Three Key Factors of a Successful Family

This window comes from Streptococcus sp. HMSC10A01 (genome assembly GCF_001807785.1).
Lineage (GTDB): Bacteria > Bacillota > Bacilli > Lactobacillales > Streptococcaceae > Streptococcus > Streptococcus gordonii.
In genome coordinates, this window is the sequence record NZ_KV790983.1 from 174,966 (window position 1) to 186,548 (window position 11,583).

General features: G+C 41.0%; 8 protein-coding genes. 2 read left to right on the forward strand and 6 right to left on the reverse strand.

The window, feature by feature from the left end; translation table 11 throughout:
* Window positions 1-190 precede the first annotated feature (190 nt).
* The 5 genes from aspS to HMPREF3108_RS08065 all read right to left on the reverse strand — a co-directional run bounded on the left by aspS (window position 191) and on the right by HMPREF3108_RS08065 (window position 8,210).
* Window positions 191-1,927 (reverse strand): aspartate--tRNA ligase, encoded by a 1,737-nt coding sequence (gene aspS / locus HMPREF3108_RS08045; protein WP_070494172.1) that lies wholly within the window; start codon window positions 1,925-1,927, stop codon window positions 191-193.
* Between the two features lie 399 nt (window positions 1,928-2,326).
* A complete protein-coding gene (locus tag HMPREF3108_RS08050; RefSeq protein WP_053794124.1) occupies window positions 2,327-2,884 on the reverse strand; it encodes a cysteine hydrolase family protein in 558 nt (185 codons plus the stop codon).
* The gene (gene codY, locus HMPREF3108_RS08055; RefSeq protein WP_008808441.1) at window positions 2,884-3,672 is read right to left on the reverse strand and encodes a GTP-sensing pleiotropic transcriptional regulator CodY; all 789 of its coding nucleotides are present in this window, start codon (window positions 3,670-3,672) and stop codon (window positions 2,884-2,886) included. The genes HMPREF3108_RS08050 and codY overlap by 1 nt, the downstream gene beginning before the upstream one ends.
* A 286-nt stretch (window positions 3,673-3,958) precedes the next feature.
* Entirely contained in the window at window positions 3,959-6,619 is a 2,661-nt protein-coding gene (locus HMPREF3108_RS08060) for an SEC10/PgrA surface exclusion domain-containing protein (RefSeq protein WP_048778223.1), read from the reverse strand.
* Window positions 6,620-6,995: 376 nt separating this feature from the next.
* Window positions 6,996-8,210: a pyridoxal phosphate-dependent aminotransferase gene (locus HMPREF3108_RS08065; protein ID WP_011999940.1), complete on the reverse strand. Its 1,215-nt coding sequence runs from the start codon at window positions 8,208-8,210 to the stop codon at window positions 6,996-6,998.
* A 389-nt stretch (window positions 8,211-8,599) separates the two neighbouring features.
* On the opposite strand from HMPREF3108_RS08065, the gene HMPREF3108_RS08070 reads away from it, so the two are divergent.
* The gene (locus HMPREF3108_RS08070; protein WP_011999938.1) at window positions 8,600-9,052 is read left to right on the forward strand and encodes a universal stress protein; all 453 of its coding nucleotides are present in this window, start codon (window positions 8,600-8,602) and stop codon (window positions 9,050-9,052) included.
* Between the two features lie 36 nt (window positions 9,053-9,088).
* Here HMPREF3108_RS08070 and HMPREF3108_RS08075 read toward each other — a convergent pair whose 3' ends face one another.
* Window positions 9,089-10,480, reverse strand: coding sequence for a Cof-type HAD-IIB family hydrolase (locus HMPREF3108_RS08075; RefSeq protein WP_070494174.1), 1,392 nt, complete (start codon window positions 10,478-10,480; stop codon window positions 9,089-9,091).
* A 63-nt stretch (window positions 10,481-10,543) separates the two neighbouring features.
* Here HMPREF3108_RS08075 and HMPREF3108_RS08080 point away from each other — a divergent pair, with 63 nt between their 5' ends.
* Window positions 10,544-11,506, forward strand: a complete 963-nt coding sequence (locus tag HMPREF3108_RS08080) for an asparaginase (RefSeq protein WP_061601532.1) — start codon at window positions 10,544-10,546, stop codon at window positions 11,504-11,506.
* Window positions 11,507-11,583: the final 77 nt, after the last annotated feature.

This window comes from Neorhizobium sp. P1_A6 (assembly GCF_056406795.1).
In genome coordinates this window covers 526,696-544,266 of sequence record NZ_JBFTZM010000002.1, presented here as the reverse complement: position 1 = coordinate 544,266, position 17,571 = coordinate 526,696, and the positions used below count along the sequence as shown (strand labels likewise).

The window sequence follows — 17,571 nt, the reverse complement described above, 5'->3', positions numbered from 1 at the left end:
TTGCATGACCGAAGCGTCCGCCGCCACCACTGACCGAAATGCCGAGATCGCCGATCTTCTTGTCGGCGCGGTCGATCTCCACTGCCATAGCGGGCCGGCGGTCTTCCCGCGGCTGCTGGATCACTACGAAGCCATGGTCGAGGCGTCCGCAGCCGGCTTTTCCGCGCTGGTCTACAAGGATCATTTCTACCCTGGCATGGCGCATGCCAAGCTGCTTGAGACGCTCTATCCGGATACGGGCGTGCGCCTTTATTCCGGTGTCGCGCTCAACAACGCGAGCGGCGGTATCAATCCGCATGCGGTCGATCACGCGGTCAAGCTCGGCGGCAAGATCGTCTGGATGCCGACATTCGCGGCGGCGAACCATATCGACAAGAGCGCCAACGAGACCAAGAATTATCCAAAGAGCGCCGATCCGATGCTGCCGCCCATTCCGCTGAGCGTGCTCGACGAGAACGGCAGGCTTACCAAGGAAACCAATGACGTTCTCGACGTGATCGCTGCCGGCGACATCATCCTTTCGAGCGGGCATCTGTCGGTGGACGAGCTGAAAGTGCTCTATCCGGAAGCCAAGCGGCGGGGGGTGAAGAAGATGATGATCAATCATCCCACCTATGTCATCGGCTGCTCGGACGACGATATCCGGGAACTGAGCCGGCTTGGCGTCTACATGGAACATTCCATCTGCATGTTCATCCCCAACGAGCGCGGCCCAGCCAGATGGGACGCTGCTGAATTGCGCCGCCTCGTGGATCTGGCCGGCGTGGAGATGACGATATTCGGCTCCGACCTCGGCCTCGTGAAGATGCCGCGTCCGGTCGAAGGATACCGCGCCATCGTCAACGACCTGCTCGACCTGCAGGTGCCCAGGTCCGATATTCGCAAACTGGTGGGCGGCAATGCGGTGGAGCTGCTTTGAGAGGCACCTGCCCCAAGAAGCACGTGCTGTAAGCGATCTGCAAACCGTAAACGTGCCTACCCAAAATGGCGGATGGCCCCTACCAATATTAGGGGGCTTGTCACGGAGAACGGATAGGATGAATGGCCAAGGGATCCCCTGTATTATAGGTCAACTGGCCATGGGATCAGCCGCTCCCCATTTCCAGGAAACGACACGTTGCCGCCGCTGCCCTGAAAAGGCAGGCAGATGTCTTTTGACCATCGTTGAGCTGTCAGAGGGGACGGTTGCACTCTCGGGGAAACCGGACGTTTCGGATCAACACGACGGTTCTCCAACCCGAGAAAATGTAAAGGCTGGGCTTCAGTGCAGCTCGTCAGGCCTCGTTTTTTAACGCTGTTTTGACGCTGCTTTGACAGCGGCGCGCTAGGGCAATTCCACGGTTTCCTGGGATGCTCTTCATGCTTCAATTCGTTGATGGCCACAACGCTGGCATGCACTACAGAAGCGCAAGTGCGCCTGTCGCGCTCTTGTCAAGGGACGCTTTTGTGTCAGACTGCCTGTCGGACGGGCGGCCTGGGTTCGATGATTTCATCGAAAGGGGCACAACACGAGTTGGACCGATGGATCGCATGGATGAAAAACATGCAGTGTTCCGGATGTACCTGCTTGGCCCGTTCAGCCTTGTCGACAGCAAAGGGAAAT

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This essay isn't about the "perfect" family. This essay is about a successful family, e.g. one that meets most of the needs and goals of its members. A family where everyone is physically safe and emotionally content. To achieve this, let's examine three key factors of a successful family. The best interests of the children. No one thinks about divorce on their wedding day, except pre-nuptial lawyers. You and your mate promise to communicate well and work through problems based upon your love and commitment for each other. Then children come along, and it seems as if your family life is "set." Ten years later, you and your partner accept you no longer want to stay together for numerous reasons. What about the children? Should you stay together for the sake of the children, to give them a "two-parent" home? Or should you separate and be the best parents you can be? There are two schools of thought about this subject: that you should stick it out together until the children are grown and off on their own, or that an unhappy couple makes everyone around them unhappy – especially the children. The only correct answer is your answer. Regardless of what you brother thinks, what your best friend thinks, or what Oprah thinks, never substitute anyone's judgment for your own. Every family's needs are different; what works for one family may not work for your family. After their grown, many people who grew up in unhappy homes say that it's better to come from a broken home than to live in one. However, others say that having two parents was essential for their growth, even though Mom and Dad weren't happy with each other. Sometimes "together" is in the eye of the beholder. It may not mean that you and your spouse or partner live under the... ... middle of paper ... ...practical or helpful. Give yourself some credit! Try these tips in your family that don’t take a lot of time and effort, and are easy ways to help your family solve problems and get along well: (1) Talk to each other! “How was your day?” “How are you doing?” Ask about each other rather than always talking about yourself. If you get one-word replies like “fine,” delve a little deeper, but don’t push too hard. Just let each other know that you’re interested and willing to talk. (2) Talk some more! Some discussions are private, or course. We do much better if we talk about what’s bothering us right then and there instead of “holding back” and becoming resentful and bitter. (3) Make time for each other. Know when to give your full attention to a family member. (4) Pick and plan your arguments. If it’s not important in the long run, let it go. You’ll all be happier.
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